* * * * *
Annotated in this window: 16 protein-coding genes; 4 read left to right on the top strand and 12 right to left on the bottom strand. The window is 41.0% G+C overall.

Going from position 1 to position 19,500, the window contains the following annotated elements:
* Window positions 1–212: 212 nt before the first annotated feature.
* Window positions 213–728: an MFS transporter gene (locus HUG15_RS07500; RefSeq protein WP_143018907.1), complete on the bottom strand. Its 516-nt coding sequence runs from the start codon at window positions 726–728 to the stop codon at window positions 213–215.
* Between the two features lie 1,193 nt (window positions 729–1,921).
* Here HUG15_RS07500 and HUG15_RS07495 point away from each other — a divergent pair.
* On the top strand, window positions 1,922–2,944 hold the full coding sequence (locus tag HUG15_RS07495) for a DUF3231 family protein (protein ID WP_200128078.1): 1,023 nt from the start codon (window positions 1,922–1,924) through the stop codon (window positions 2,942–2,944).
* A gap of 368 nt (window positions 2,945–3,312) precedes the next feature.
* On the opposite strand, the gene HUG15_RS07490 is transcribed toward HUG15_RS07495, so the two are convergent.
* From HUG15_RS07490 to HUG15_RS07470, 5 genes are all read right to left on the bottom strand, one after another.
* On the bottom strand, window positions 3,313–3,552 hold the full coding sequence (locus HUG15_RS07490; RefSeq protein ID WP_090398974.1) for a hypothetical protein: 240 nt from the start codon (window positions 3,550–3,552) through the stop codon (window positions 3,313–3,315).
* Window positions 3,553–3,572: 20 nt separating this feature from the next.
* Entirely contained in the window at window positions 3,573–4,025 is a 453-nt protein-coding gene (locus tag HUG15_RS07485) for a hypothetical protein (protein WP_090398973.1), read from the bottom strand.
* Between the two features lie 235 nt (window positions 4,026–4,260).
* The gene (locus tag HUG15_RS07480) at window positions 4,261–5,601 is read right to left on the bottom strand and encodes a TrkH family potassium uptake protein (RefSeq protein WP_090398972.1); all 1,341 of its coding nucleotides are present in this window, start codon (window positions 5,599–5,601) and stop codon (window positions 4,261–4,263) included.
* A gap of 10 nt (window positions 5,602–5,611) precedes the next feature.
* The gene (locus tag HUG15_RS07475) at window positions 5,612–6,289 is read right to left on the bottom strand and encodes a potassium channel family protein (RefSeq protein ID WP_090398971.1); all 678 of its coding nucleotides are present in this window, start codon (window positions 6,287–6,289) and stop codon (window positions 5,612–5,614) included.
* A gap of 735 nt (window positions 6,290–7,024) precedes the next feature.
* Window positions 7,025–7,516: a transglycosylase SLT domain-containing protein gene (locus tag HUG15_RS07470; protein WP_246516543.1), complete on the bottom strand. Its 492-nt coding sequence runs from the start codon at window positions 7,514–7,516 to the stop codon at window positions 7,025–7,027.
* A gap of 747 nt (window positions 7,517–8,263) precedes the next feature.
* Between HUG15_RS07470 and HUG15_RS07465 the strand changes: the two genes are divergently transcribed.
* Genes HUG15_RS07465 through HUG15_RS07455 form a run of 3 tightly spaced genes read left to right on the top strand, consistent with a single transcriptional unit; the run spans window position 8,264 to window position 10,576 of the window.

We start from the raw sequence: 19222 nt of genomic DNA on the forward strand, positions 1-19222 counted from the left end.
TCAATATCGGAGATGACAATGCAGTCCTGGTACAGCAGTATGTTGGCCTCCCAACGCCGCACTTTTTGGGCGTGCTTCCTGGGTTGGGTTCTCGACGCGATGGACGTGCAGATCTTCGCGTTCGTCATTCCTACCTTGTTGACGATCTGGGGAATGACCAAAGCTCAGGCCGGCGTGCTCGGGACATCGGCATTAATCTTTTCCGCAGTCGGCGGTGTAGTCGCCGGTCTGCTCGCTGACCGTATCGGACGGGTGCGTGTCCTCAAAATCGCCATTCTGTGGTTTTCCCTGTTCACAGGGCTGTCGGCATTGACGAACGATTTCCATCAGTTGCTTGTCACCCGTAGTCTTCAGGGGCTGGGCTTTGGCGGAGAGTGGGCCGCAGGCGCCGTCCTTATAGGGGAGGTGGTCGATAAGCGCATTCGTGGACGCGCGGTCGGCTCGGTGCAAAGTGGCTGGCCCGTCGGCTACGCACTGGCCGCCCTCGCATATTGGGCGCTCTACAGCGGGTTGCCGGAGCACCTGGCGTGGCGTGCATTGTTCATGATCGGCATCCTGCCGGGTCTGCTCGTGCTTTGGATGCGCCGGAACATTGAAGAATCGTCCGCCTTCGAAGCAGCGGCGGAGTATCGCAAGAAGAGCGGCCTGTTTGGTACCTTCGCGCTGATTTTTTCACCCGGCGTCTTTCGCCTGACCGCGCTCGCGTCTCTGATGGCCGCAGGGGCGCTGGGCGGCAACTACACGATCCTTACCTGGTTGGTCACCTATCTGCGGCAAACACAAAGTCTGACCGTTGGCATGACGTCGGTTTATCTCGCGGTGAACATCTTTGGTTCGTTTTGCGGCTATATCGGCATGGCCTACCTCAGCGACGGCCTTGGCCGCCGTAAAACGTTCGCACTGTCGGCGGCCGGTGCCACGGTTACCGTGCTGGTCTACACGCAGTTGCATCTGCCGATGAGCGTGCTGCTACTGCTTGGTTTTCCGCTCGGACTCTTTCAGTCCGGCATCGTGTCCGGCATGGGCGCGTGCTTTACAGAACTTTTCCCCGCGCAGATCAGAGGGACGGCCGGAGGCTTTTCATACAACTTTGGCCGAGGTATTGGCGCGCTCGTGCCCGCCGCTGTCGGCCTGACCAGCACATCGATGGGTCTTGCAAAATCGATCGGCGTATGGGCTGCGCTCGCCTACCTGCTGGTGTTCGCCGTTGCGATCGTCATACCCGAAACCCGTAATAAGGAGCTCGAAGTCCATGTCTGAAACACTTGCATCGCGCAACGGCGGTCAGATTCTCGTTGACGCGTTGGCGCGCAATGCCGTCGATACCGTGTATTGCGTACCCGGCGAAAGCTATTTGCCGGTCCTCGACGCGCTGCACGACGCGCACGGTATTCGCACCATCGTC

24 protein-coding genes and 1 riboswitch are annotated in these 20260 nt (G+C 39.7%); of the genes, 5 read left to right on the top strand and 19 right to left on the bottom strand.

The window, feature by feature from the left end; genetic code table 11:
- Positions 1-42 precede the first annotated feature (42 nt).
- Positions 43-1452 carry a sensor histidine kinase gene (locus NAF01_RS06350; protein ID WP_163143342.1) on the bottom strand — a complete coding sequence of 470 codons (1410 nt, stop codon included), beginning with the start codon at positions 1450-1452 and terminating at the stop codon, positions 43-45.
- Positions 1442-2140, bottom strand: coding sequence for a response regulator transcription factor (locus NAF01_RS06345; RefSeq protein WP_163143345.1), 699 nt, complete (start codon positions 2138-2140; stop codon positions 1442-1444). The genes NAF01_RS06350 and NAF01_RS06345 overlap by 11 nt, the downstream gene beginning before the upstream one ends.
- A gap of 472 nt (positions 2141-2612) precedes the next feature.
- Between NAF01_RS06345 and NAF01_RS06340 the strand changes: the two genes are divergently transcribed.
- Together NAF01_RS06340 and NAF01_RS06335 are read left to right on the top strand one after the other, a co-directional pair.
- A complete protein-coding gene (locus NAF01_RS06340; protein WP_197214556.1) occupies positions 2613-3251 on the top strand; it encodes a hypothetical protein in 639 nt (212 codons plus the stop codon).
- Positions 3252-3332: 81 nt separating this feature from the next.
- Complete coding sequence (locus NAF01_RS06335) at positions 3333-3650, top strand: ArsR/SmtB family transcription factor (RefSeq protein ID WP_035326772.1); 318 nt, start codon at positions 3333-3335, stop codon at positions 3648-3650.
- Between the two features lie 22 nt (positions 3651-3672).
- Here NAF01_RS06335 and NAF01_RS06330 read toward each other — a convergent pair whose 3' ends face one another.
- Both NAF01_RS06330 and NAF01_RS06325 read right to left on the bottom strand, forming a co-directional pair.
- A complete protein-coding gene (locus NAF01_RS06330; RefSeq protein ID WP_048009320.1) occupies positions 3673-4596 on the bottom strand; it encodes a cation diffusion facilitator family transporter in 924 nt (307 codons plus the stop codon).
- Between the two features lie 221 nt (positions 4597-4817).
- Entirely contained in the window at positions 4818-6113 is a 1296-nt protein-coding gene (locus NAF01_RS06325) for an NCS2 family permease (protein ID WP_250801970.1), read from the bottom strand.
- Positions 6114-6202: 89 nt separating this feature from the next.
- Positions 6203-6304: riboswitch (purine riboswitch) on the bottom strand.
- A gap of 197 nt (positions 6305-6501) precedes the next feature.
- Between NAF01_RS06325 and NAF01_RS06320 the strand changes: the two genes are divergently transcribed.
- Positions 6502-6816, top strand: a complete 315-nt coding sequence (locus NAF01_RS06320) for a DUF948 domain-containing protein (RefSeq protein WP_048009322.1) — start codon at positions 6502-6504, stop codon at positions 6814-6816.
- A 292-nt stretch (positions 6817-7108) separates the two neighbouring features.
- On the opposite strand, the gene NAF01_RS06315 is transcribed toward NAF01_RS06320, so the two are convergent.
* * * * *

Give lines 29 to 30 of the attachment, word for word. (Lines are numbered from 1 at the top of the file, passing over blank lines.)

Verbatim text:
- Positions 1442-2140, bottom strand: coding sequence for a response regulator transcription factor (locus NAF01_RS06345; RefSeq protein WP_163143345.1), 699 nt, complete (start codon positions 2138-2140; stop codon positions 1442-1444). The genes NAF01_RS06350 and NAF01_RS06345 overlap by 11 nt, the downstream gene beginning before the upstream one ends.
- A gap of 472 nt (positions 2141-2612) precedes the next feature.